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Today’s health care employee: Underpaid, underappreciated, and exhausted


Many medical professionals see an industry in crisis with no solutions in sight

Despite COVID becoming less of an issue, the health care industry is still struggling with a multitude of problems, according to a survey from Tebra. Medical professionals are caught in an industry crisis that affects both workers and patients.

Health care workers are burned out: ©Wichayada

Health care workers are burned out: ©Wichayada

A survey of more than 500 medical professionals found the following:

  • California, Texas, and Georgia reported the most critical staffing shortages in the past year
  • 35% of health care workers have seen a co-worker fall asleep during a shift
  • 73% of health care workers feel underpaid, and 59% feel unappreciated at work
  • 77% of health care workers believe a health care crisis will occur within the next year due to understaffing and employee burnout
  • One in three health care workers plan to leave their job within the next year, and 14% plan to leave the industry entirely

Exhaustion and lack of sleep is prevalent in health care, with more than one in three saying they made a mistake on the job because of it. Respondents said they had misinterpreted/miscommunicated patient information (21%), administered the wrong medication or dosage (16%), or failed to respond to a patient emergency (11%) due to exhaustion. In addition, 40% of health care workers also witnessed an overtired colleague make a mistake, almost 80% of survey participants reported difficulty concentrating, and 67% expressed an increased likelihood of making mistakes.

The lack of sleep is also affecting workers’ ability to respond to patients’ emotional needs while negatively affecting their own. Close to 60% of participants reported increased impatience or irritability, and 37% said exhaustion affected their sense of empathy and emotional intelligence, while 40% reported a worsening sense of depression.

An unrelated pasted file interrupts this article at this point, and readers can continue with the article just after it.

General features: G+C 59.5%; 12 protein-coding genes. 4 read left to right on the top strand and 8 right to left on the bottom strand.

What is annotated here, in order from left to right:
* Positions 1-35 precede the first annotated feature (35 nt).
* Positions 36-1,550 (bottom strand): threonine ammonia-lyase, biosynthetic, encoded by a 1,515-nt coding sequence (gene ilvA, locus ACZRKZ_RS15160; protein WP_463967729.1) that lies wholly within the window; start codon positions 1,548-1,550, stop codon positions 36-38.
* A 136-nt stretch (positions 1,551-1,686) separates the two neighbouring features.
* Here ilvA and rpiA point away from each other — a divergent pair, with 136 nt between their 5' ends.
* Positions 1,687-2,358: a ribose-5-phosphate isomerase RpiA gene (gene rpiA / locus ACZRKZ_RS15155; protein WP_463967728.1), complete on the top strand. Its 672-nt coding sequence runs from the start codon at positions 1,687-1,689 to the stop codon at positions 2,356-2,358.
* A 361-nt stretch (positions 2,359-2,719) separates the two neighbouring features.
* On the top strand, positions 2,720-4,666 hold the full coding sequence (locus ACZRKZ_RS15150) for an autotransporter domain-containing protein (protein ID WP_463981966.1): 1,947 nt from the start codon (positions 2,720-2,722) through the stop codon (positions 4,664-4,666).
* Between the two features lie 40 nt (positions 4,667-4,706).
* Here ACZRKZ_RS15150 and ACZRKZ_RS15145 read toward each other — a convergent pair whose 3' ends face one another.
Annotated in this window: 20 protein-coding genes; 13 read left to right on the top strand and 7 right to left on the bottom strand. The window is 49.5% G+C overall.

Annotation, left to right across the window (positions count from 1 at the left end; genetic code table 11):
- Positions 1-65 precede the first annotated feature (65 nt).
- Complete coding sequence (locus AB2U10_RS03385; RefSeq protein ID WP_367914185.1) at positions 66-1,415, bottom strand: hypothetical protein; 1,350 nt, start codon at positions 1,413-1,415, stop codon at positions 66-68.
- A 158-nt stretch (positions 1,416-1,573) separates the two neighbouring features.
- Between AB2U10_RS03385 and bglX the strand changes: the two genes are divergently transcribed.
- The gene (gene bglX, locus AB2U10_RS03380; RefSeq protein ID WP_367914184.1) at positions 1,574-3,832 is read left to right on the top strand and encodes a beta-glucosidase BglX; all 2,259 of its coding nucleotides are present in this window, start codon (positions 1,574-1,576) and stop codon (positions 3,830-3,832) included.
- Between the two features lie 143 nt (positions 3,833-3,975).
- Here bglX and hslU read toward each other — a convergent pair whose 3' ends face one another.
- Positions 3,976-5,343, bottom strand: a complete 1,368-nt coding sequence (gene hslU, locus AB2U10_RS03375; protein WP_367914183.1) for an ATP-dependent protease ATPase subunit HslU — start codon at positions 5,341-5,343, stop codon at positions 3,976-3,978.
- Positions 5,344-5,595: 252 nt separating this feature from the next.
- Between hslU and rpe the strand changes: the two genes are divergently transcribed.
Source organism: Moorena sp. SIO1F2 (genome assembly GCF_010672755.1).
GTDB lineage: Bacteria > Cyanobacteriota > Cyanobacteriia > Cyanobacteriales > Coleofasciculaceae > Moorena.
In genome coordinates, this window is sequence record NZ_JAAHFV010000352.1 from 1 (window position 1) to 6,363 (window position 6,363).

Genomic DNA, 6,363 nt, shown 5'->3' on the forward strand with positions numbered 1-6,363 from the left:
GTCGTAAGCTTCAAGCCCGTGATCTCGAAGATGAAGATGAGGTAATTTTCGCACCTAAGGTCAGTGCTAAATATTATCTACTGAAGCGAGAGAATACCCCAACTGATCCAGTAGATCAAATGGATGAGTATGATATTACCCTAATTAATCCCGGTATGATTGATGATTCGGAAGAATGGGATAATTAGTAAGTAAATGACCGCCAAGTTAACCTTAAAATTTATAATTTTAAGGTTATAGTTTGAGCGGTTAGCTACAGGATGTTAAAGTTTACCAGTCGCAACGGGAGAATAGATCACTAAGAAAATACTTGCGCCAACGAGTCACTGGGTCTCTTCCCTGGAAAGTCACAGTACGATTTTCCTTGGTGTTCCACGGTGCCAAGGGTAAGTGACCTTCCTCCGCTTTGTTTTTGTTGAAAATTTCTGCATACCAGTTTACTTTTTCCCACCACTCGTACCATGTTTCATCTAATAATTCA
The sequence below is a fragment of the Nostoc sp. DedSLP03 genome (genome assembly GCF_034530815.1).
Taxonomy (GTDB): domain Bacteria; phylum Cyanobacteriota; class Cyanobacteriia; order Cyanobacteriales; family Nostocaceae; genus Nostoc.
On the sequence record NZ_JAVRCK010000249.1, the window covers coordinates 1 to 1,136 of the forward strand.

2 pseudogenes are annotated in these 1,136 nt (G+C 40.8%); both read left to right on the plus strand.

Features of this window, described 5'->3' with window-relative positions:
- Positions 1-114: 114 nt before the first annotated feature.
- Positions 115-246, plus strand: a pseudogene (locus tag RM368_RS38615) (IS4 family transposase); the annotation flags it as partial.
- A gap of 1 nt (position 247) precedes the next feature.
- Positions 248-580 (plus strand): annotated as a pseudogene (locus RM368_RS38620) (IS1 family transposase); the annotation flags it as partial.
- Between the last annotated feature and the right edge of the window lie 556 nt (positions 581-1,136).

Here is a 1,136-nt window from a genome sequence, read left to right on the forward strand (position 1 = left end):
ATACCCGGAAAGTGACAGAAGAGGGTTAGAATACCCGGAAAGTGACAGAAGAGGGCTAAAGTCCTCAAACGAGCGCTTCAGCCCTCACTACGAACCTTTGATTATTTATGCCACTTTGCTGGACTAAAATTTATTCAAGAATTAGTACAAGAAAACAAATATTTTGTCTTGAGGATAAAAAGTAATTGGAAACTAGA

Short-staffing is also a common problem in health care, with 60% of health care workers reporting their facilities don’t have enough staff.

Combined, all these problems point to a growing crisis that health care workers fear could get worse if things don’t change, and their satisfaction is suffering as a result. According to the report, 73% of those surveyed felt underpaid, 59% felt unappreciated at work, and 35% said morale was low at their workplace.

The solutions, according to respondents, included:

  1. Improving compensation by increasing pay and benefits
  2. Hiring more staff to reduce workload and stress
  3. Offering more flexible scheduling for a better work-life balance
  4. Providing more opportunities for breaks and rest at work

The report notes that unless workplace changes are made quickly, 77% of health care workers fear a health care crisis within the next year due to critical issues such as understaffing and employee burnout.

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Jennifer N. Lee, MD, FAAFP
© National Institute for Occupational Safety and Health
© National Institute for Occupational Safety and Health
© National Institute for Occupational Safety and Health
© National Institute for Occupational Safety and Health
© National Institute for Occupational Safety and Health
© National Institute for Occupational Safety and Health